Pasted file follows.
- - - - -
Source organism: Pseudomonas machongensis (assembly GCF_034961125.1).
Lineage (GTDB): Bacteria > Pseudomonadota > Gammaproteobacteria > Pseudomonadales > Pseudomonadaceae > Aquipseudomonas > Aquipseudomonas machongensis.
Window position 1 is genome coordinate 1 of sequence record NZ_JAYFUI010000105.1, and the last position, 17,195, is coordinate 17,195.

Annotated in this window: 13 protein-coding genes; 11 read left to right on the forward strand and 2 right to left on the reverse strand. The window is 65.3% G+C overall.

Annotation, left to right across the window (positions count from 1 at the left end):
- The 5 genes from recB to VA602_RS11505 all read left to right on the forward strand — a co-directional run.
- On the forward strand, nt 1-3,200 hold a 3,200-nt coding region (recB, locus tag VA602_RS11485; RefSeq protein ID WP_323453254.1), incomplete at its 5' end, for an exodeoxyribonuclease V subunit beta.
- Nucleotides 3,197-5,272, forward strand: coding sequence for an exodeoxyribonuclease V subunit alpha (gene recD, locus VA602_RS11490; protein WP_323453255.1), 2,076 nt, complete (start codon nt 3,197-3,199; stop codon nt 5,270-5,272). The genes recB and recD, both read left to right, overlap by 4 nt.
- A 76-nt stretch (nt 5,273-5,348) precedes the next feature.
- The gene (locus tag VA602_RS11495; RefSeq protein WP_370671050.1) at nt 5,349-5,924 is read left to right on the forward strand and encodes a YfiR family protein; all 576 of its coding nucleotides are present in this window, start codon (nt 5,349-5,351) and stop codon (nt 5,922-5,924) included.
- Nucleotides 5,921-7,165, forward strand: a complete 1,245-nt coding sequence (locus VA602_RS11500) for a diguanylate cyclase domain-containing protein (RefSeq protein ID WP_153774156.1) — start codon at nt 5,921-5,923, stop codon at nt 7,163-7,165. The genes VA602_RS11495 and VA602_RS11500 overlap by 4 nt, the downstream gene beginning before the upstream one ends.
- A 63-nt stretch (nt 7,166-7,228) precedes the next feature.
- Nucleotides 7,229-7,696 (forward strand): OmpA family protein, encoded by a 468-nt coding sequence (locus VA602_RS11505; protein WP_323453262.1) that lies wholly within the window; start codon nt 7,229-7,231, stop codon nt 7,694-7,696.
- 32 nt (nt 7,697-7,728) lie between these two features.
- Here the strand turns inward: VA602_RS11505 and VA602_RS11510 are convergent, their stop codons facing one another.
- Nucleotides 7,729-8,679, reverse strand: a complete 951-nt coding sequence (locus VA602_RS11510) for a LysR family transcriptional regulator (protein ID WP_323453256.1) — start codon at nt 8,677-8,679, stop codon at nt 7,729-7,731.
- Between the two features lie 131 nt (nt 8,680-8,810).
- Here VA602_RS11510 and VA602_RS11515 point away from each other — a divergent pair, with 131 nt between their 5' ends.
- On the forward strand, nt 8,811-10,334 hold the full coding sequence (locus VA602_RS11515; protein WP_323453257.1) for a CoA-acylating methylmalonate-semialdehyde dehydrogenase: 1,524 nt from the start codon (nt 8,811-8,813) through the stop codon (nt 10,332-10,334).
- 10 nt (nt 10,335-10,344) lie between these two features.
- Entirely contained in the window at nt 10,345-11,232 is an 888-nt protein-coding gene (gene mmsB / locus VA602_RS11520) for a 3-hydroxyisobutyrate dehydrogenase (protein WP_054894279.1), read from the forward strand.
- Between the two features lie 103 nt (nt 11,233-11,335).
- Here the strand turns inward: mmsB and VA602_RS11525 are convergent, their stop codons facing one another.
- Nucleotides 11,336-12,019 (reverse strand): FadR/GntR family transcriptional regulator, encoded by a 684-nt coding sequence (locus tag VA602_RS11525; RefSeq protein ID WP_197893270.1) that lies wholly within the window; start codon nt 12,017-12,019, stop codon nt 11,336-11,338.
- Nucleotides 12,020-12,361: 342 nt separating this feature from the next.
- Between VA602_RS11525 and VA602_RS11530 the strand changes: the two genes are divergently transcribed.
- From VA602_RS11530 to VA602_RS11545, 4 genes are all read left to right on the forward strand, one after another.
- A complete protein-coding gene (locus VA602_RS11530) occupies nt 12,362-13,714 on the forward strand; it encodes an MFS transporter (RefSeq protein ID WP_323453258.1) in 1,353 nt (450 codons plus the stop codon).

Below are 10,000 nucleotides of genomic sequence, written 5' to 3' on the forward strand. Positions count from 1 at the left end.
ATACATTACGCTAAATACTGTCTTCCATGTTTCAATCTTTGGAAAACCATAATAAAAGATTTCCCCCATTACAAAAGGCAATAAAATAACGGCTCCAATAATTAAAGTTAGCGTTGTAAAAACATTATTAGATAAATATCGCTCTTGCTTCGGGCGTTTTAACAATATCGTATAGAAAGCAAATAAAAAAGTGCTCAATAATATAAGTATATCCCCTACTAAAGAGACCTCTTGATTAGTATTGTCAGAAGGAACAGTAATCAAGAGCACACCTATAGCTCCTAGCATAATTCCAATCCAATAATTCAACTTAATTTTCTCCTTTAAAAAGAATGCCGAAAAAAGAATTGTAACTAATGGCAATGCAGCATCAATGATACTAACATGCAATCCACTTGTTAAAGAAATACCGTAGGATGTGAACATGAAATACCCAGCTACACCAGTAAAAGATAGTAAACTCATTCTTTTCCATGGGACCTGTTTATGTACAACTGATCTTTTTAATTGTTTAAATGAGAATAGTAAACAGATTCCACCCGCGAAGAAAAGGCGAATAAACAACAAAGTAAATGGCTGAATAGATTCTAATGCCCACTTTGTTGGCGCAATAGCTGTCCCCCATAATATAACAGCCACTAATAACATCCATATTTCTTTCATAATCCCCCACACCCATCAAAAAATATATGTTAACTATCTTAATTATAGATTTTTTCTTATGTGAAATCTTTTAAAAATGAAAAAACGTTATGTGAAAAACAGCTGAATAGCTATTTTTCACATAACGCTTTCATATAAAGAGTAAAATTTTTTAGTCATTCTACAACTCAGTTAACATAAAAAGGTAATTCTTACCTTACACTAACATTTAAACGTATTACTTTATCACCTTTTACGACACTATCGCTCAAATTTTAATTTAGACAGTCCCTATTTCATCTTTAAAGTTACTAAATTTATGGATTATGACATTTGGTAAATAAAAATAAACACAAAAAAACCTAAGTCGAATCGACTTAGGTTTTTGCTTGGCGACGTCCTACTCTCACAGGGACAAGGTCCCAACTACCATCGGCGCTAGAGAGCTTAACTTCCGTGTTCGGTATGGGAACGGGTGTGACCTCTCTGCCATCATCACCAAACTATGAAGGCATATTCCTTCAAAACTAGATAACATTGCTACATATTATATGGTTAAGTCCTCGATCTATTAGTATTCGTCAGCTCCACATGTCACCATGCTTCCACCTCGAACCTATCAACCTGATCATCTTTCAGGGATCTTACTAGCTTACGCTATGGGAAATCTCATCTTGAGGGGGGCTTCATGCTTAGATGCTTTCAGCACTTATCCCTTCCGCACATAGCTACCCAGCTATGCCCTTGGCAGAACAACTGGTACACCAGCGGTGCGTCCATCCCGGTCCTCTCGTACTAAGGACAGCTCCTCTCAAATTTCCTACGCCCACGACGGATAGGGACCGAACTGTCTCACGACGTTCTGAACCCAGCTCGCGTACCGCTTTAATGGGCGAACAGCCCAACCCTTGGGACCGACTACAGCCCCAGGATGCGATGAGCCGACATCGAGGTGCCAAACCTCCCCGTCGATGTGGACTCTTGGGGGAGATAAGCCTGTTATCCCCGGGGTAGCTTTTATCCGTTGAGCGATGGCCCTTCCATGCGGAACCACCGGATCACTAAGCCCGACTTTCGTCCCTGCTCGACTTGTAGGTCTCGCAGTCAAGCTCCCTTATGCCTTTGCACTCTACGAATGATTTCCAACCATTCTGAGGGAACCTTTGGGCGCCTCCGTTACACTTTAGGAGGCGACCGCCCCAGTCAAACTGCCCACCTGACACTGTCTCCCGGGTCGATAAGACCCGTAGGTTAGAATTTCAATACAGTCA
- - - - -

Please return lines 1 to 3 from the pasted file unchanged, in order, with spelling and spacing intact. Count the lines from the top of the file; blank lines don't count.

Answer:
Source organism: Pseudomonas machongensis (assembly GCF_034961125.1).
Lineage (GTDB): Bacteria > Pseudomonadota > Gammaproteobacteria > Pseudomonadales > Pseudomonadaceae > Aquipseudomonas > Aquipseudomonas machongensis.
Window position 1 is genome coordinate 1 of sequence record NZ_JAYFUI010000105.1, and the last position, 17,195, is coordinate 17,195.